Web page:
The musical is, of course, based on the true events of the life of Alexander Hamilton, one of the most influential Founding Fathers and the first Secretary of the Treasury. The musical follows him from his time as a young member of the Revolution through his tenure as General George Washington’s right hand man. Needless to say, several historical figures make appearances; in addition to George Washington (played by the fantastic Christopher Jackson), we see Thomas Jefferson (Daveed Diggs), James Madison (Okieriete Onaodowan), and even poor John Adams is name-dropped a few times, usually accompanied by an insult. But you don’t need to be a historian to appreciate the plot. After the exciting opening number the narrative gets going, beginning with the first time Hamilton and Burr met, depicted in the number “Aaron Burr, Sir.” Hamilton, a recent immigrant in New York City, informs the slightly older-and-wiser Burr that he has tracked him down to ask how he managed to graduate from Princeton College in two years, because Hamilton is looking to do the same. Odom’s Burr is reserved, he’s skeptical of the scrappy young man before him, but he’s impressed by Hamilton’s ambition and offers to buy him a drink. The complex relationship between the two men is one of the most important parts of the show; Hamilton’s and Burr’s lives keep intersecting, mostly to their displeasure, and the eager, teach-me-your-ways attitude Hamilton has towards Burr in that first meeting is a stark contrast to how the two feel about each other in their last.

Most of the relationships between the show’s characters are fascinating to observe, and merit some level of emotional investment on the audience’s part. The three men Hamilton meets after Burr– Marquis de Lafayette (Diggs), Hercules Mulligan (Onaodowan), and John Laurens (Ramos)– are all young Constitutional cronies, and they eagerly accept Hamilton into their circle. (Burr, however, is too much of a square.) Lafayette, Mulligan, and Laurens all brilliantly introduce themselves and state their reasons for joining the Revolution in “My Shot,” a rousing number that you should immediately add to your workout playlist, if you haven’t already. All three men have important roles in the first act and do not return after intermission, because the actors pull double duty as Jefferson (Diggs), Madison (Onaodowan), and Hamilton’s son Philip (Ramos). But while they’re on in Act One, they play key parts as Hamilton’s close friends and constituents, and do great things in every scene and song they’re in.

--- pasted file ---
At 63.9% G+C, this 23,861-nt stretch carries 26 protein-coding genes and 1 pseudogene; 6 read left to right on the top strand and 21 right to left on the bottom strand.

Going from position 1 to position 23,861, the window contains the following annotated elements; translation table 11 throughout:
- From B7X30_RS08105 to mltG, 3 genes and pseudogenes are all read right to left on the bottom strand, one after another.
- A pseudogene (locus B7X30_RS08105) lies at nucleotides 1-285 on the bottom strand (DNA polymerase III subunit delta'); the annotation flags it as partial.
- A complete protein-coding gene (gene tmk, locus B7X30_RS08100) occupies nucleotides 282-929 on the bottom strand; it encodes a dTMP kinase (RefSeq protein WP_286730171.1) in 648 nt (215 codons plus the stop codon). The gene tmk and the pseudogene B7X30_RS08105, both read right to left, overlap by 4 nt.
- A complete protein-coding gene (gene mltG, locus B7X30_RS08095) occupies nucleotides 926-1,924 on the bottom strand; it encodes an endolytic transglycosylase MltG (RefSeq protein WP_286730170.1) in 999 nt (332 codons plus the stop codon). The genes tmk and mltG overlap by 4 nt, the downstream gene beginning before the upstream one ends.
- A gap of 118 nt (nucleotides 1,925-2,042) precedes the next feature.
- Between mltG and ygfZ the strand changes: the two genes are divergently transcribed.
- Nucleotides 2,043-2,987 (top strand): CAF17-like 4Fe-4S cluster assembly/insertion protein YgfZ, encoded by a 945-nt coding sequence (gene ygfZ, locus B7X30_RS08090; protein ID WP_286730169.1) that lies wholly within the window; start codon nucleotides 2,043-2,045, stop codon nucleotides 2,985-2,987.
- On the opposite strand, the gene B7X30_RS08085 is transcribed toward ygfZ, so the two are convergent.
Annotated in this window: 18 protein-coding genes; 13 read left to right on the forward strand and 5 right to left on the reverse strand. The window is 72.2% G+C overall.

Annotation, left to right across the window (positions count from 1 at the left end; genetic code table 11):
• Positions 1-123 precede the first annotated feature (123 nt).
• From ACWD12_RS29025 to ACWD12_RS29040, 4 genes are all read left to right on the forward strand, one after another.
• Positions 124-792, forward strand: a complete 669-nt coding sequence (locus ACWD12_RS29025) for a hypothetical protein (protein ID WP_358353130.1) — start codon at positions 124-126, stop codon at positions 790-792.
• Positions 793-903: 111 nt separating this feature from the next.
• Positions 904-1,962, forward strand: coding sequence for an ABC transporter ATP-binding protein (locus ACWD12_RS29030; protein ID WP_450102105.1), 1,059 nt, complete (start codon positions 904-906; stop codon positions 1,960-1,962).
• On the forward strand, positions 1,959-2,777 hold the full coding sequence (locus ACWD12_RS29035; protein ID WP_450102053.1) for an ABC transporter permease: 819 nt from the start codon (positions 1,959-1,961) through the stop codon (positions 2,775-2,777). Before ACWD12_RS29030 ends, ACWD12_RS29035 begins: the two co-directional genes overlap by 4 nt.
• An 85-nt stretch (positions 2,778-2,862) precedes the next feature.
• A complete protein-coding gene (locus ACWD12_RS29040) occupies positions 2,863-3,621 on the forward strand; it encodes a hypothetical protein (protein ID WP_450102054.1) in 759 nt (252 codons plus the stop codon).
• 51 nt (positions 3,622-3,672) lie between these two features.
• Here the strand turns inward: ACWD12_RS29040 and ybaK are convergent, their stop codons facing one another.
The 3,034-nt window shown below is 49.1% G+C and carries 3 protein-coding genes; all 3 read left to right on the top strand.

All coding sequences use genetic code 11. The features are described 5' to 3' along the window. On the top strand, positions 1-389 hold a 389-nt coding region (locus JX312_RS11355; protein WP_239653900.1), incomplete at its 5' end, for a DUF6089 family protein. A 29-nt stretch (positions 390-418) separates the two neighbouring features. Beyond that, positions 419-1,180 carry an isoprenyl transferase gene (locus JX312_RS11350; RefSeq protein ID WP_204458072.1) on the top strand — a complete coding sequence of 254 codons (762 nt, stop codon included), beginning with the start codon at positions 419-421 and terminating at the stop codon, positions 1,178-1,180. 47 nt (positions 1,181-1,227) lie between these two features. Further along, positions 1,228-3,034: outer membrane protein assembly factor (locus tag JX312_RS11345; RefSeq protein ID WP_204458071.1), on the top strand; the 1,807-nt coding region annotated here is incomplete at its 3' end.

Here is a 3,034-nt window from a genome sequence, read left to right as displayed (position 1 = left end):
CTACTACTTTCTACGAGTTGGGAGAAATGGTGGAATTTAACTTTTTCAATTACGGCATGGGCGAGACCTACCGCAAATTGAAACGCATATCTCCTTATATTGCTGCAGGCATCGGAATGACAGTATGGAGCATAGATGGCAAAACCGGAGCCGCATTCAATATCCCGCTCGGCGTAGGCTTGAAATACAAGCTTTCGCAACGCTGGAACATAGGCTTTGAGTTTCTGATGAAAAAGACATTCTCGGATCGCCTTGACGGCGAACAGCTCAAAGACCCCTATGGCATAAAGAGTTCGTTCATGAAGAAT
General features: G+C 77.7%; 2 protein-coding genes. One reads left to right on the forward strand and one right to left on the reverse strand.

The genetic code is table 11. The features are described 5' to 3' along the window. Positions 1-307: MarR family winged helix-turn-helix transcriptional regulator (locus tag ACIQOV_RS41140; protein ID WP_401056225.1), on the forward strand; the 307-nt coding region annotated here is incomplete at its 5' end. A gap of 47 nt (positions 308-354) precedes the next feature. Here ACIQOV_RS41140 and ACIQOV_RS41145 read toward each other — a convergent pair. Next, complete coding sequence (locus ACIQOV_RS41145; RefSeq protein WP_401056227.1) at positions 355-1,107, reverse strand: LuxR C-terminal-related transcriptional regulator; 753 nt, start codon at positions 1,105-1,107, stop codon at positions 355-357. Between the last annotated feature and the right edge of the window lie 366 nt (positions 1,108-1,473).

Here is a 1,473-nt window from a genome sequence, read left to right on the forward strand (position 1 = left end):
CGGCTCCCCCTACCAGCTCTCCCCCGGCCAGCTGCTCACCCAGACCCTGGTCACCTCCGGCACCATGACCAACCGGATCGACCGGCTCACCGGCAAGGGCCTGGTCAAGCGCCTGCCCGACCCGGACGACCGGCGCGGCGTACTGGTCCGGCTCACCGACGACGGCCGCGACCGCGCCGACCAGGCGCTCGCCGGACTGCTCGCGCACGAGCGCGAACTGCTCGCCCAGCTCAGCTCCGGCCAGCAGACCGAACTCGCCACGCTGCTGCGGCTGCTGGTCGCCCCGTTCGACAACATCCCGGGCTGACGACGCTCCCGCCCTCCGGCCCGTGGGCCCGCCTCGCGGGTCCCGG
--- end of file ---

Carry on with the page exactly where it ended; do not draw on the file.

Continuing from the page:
Hamilton isn’t all about men, though. A huge part of the story revolves around the exceptional Schuyler sisters, three brilliant women played by three brilliant actresses, and the show belongs just as much to them as it does to Hamilton. Angelica, Elizabeth, and Peggy Schuyler are introduced to us in “The Schuyler Sisters,” a lively girl-power number that reminded me of a showtunes-y Beyonce song. One of the best moments of the whole show comes after the sisters sing part of the Declaration of Independence, “We hold these truths to be self-evident, that all men are created equal,” when Angelica says “And when I meet I Thomas Jefferson? I’m ‘a compel him to include women in the sequel!” And all the women in the company shout, “Work!”

Angelica, played by Renée Elise Goldsberry, is the eldest Schuyler, and she’s fiery and commanding and coveted by nearly every eligible bachelor in New York. She’s a rare intellectual match for Hamilton, something that attracts them to each other from the get-go. But she’s also fiercely protective of her sisters, and cares more about their happiness than her own, so when middle sister Eliza meets Hamilton and falls head-over-heels for him, Angelica introduces the two and celebrates their happy coupling. These feelings are explained in her song “Satisfied,” which is one of the best numbers and my current go-to in the shower. Goldsberry is extraordinary; her vocal abilities are almost alarmingly impressive, and she gives the boys a run for their money as the only woman who raps in the show.